Following oral administration, the likelihood of systemic absorption through the walls of the intestinal tract depends on several physico-chemical substance properties. In order to obtain a conclusive judgment of a substance’s potential to be able to reach the systemic circulation, important physicochemical factors such as molecular weight, water solubility and the log Pow value need to be considered. Generally, the smaller the molecule the more easily it may be absorbed through the walls of the gastrointestinal tract. As the molecular weight of the test substance is 533 g/mol, an uptake of the compound into the systemic circulation via the gastro-intestinal (GI) tract is limited but possible (ECHA, 2014). The compound is lipophilic (log Pow = 4.66) and has a low water solubility. Furthermore, substance particles have a MMD of 82.06 µm. Therefore the absorption is limited by the extent to which such substances dissolve into the GI fluids and hence set in contact with the mucosal surface The absorption can however be enhanced via micellular solubilisation by bile salts. The substance is not readily biodegradable, indicating no microbial degradation. A bacterial degradation in the intestinal tract and uptake of the degradation products is unlikely.

No signs of systemic toxicity were observed in oral acute or repeated dose studies giving no indication for substance absorption.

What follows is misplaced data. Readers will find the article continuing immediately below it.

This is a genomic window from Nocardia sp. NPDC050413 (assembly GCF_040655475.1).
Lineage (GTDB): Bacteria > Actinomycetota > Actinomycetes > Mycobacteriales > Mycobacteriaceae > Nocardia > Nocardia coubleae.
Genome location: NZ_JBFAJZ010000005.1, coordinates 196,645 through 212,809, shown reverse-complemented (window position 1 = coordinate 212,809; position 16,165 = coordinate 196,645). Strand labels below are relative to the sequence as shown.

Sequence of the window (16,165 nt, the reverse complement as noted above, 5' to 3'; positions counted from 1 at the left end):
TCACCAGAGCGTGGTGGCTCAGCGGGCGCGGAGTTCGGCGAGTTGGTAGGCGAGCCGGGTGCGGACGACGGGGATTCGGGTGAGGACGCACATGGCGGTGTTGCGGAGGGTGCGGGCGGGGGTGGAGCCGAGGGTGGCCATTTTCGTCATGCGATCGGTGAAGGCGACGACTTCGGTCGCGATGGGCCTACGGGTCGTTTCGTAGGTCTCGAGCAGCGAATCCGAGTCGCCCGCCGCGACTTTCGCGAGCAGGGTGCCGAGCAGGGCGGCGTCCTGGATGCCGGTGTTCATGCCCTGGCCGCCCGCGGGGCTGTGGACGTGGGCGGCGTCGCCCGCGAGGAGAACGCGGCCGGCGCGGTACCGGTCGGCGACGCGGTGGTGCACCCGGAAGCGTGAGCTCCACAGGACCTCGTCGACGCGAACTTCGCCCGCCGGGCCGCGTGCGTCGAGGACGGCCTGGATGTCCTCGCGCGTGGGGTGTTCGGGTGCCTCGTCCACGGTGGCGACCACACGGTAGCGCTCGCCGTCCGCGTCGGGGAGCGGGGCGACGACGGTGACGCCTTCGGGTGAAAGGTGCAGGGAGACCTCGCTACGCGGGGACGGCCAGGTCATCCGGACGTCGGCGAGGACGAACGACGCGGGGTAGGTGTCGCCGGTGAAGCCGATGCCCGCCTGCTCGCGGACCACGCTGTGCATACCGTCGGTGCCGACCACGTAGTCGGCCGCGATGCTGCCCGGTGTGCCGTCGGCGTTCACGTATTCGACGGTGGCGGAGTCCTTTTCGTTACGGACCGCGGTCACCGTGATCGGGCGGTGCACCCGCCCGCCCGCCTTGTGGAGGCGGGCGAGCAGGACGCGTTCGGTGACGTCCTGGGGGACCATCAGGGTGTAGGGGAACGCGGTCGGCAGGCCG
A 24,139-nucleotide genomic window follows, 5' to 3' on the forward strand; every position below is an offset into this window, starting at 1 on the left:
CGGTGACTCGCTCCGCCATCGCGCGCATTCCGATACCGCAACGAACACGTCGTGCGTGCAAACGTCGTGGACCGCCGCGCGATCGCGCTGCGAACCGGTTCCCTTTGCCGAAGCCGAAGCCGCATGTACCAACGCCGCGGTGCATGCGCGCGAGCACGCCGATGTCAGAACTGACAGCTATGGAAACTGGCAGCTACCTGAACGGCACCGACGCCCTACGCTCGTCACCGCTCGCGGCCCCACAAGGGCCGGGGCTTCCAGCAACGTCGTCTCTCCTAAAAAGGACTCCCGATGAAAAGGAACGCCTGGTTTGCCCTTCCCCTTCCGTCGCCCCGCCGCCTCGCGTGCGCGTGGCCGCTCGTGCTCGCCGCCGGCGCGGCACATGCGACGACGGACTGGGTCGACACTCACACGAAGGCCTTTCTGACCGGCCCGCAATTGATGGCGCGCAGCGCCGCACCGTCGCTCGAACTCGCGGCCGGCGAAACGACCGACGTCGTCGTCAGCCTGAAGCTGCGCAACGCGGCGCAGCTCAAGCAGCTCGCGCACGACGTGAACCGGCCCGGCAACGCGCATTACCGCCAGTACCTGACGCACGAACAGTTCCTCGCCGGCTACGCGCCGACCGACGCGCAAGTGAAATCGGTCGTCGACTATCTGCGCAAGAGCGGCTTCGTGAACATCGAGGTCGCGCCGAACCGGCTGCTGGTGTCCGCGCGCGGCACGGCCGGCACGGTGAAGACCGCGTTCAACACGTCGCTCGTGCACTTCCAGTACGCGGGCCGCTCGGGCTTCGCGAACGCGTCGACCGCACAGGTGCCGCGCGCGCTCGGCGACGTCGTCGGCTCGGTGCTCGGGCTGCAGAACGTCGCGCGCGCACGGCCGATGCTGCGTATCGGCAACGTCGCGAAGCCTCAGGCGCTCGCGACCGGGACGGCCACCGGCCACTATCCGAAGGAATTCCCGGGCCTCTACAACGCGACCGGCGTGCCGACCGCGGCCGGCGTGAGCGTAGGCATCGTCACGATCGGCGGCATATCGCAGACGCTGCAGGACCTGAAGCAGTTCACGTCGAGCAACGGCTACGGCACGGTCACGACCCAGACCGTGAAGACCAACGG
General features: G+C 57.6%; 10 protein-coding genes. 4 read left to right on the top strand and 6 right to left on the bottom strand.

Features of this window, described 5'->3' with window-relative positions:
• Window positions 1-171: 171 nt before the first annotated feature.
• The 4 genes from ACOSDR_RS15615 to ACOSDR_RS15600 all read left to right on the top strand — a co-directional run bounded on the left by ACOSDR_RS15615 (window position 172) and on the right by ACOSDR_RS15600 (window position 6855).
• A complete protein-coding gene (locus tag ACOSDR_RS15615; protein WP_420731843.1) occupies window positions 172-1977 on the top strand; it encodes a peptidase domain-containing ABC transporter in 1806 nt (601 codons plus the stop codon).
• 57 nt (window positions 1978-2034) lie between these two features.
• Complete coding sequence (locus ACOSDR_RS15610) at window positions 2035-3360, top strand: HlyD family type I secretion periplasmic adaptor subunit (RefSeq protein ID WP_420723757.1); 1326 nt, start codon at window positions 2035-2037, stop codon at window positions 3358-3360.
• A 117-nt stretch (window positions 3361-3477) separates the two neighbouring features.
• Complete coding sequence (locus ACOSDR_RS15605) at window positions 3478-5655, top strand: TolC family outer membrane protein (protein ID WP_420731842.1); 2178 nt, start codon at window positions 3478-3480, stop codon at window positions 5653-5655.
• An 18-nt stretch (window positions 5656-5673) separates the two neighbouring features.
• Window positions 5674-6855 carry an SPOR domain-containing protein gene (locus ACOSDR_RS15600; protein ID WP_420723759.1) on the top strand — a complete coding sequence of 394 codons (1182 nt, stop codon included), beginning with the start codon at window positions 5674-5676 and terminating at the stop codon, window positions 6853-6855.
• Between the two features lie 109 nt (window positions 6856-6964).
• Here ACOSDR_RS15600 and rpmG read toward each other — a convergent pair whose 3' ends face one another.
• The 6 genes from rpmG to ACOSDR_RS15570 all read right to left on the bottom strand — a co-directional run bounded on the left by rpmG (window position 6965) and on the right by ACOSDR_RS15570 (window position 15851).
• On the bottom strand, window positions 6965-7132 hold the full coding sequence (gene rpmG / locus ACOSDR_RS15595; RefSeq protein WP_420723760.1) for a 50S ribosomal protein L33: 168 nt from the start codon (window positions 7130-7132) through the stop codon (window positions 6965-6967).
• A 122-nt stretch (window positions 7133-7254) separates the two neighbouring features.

Considering the low vapour pressure of the test substance and the resulting low volatility, exposure of the substance as vapour is very limited if handled at room temperature. Even if inhaled, only a small fraction of the substance will reach the thoracic or even the alveolar region of the respiratory tract, based on the MMD of 82.06 µm (ECHA, 2014). Furthermore, the poor water solubility of the compound would prevent that particles dissolve into the mucus lining of the respiratory tract. The log Pow of 4.66 does not favour absorption directly across the respiratory tract epithelium by passive diffusion, which is additionally limited by the MW of 533 g/mol. Therefore, direct absorption will be negligible. Instead of being absorbed, inhaled particles could be coughed or sneezed out of the respiratory tract and might be swallowed.

In general, substances with a molecular weight below 100 are favoured for dermal uptake. Above 500 the substances are considered to be too large to be readily absorbed through the skin. As the test substance has a molecular weight of 533 g/mol a dermal uptake is limited. Dermal penetration is further confined by the high lipophilicity of the compound (log Pow 4.66). As the chemical consists of a particulate at room temperature, it has to dissolve into the surface moisture of the skin before systemic uptake can begin. These pre-requisites will drastically limit the bioavailable amount of the chemical when placed in contact to the skin.

The assumption that low or no dermal absorption occurs is strengthened by the results achieved from the dermal toxicity testing. In an acute dermal toxicity study, the test substance did not cause any toxic effects. The LD50 was determined to be greater than 10000 mg/kg bw.